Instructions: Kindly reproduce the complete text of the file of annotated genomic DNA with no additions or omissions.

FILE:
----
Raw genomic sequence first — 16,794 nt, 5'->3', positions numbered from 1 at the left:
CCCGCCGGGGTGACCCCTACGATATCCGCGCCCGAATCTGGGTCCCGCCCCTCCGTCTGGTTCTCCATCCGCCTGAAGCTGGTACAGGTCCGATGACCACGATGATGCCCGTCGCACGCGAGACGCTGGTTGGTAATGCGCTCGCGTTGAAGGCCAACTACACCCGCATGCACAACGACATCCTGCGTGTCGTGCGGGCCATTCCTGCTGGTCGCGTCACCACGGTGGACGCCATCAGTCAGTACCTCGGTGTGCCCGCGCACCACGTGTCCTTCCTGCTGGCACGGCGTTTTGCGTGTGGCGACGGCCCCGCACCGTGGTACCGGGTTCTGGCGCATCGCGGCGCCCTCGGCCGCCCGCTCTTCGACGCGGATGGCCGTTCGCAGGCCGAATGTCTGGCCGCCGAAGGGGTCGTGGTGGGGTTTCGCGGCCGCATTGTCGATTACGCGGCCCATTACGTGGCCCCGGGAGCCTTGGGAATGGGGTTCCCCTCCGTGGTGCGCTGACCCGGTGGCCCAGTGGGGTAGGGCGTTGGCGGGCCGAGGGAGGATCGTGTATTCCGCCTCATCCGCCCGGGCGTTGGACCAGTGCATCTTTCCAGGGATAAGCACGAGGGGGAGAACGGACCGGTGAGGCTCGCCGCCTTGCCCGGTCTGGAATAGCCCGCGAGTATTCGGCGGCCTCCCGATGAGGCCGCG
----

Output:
Raw genomic sequence first — 16,794 nt, 5'->3', positions numbered from 1 at the left:
CCCGCCGGGGTGACCCCTACGATATCCGCGCCCGAATCTGGGTCCCGCCCCTCCGTCTGGTTCTCCATCCGCCTGAAGCTGGTACAGGTCCGATGACCACGATGATGCCCGTCGCACGCGAGACGCTGGTTGGTAATGCGCTCGCGTTGAAGGCCAACTACACCCGCATGCACAACGACATCCTGCGTGTCGTGCGGGCCATTCCTGCTGGTCGCGTCACCACGGTGGACGCCATCAGTCAGTACCTCGGTGTGCCCGCGCACCACGTGTCCTTCCTGCTGGCACGGCGTTTTGCGTGTGGCGACGGCCCCGCACCGTGGTACCGGGTTCTGGCGCATCGCGGCGCCCTCGGCCGCCCGCTCTTCGACGCGGATGGCCGTTCGCAGGCCGAATGTCTGGCCGCCGAAGGGGTCGTGGTGGGGTTTCGCGGCCGCATTGTCGATTACGCGGCCCATTACGTGGCCCCGGGAGCCTTGGGAATGGGGTTCCCCTCCGTGGTGCGCTGACCCGGTGGCCCAGTGGGGTAGGGCGTTGGCGGGCCGAGGGAGGATCGTGTATTCCGCCTCATCCGCCCGGGCGTTGGACCAGTGCATCTTTCCAGGGATAAGCACGAGGGGGAGAACGGACCGGTGAGGCTCGCCGCCTTGCCCGGTCTGGAATAGCCCGCGAGTATTCGGCGGCCTCCCGATGAGGCCGCG